Each week of the new year seems to bring a new rules debate, whether it’s the knee-high drop or putting with the flagstick still in the cup. On Sunday in Dubai, it was the rule created to keep caddies from lining up the player.

And the debate was between two administrators.

Li Haotong was penalized two shots on the 18th green when he began to take his stance on a short putt with his caddy behind him. The caddy stepped away immediately and it appeared there was no intent to align him. If Li had stepped away and began his routine anew, there would not have been a penalty. But he was docked two shots, turning his 71 into a 73, and his tie for third into a tie for 12th, a difference of about $100,000.

After outrage on social media for how bad it looked, European Tour chief Keith Pelley issued a statement saying that while the officials made the right call by the strict wording of the rule, the officials should have been allowed some discretion in applying the rule. He referred to the outcome as “grossly unfair.”

Pelley said there needs to be a proper balance between maintaining integrity and promoting golf’s global appeal.

That prompted a statement a short time later from Martin Slumbers, chief executive of the R&A, which read more like a rebuke that even the modernized Rules of Golf that took effect Jan. 1 are not designed for officials to apply them based on how it looks.

“Whether the player intends to be lined up is not the issue,” Slumbers said. “We appreciate that it was a very unfortunate situation and I completely understand Keith Pelley’s concerns when a rules incident occurs at such a key stage of a European Tour event. But there is no discretionary element to the rule precisely so that it is easier to understand and can be applied consistently.”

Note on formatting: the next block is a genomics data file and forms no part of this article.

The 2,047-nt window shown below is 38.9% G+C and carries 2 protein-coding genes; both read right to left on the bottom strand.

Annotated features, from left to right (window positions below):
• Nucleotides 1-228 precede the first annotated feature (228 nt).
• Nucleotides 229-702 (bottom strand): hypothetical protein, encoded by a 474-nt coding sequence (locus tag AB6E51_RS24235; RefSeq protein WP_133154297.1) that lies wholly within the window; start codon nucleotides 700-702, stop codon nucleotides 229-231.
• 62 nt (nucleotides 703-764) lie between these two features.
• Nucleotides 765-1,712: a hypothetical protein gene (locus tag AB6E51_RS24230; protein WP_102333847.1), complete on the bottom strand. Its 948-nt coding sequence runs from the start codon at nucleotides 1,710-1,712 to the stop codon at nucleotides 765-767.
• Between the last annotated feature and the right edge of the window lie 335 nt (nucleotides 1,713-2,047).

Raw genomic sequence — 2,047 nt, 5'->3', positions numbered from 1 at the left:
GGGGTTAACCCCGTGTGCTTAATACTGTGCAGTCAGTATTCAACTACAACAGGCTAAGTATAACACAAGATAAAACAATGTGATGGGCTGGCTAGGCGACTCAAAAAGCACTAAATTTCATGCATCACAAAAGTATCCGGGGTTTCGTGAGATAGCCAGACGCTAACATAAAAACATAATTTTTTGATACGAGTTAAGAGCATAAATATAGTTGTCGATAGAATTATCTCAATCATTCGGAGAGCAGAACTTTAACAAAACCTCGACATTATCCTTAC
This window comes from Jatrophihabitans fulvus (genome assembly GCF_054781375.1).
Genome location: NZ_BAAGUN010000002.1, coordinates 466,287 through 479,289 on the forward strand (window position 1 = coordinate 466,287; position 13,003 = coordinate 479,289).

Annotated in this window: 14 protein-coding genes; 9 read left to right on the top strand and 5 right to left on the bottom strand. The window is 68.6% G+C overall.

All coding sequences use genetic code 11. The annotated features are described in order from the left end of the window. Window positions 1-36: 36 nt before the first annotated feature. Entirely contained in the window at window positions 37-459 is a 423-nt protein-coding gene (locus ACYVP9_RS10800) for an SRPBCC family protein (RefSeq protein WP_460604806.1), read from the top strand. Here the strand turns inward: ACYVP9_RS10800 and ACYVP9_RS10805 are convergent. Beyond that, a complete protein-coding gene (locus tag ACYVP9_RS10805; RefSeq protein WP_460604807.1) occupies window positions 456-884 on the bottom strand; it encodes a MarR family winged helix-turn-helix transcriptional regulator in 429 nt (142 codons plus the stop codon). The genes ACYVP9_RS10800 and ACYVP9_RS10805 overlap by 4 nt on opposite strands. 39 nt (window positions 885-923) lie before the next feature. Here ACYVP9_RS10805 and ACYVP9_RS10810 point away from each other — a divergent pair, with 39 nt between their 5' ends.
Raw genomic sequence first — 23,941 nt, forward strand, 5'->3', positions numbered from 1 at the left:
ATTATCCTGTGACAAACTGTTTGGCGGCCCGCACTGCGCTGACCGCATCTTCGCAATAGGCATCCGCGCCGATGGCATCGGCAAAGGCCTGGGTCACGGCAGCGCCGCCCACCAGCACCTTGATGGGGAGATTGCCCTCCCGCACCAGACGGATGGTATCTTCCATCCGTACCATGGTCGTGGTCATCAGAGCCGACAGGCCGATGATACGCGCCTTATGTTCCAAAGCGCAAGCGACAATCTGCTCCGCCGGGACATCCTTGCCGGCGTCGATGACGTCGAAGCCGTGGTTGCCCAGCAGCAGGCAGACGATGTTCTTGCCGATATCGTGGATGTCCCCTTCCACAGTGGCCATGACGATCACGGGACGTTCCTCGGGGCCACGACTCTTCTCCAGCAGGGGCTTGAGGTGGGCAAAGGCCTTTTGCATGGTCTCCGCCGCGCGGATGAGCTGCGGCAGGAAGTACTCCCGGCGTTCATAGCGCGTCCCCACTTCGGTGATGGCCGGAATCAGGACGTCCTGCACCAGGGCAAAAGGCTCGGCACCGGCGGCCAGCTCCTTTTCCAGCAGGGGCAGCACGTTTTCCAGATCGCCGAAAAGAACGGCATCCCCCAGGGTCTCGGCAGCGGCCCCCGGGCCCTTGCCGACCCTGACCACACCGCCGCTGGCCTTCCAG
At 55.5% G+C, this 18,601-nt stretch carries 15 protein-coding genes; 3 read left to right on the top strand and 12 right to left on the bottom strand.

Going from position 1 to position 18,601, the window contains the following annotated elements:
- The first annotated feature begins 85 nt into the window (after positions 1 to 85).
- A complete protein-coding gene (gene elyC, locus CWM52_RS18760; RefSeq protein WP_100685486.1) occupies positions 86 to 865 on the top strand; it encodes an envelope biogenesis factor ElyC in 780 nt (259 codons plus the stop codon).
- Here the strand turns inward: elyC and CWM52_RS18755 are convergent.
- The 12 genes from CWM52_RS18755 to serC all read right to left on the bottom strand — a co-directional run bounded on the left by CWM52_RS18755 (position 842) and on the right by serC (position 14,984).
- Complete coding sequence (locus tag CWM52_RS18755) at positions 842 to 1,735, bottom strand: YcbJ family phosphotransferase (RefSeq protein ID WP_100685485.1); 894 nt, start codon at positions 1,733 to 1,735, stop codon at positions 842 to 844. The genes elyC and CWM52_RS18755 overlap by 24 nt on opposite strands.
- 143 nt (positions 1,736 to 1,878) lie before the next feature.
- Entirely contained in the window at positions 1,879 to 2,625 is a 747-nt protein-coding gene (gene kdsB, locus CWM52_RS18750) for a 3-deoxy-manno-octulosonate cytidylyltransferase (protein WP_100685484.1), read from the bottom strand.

Akshay Bhatia tried again to get into his first PGA Tour event. He made it through the pre-qualifier, but then missed by three shots in Monday qualifying for the Farmers Insurance Open.

The 16-year-old from North Carolina plans to turn pro when he finishes high school, though the amateur game still holds plenty of appeal. He already is the first boy to win the Junior PGA Championship in consecutive years since it began in 1976. He would love to repeat in the Junior Invitational at Sage Valley in Augusta, Georgia, again. He wants to be the No. 1 amateur, win the U.S. Amateur and play on the Walker Cup team this year.

“I know I can do it as long as I work on the right things,” Bhatia said.

Bhatia recently was featured in the Whistle Sports’ docuseries “No Days Off,” which looks at prodigies in various sports. It showed a teen who is relentless in his work ethic, and Bhatia doesn’t mind a perception that he is all golf and no play.

“It doesn’t bother me what people think,” he said. “I do have a life. I do have fun.”

But he loves his golf.

He says he has tried Monday qualifying since he was 14, and once got into a playoff for the final spot at a Tour event at his home course. In the meantime, he has three American Junior Golf Association victories, winning the Polo Golf Junior Classic by 10. He won his second Junior PGA by holing a 40-foot eagle chip on the 18th hole to win at Valhalla.

“Especially in this game, you have to learn how to win, learn how to close,” Bhatia said. “Any time you can put yourself in position like that, it’s definitely key because it helps going to the PGA Tour and the Tour.”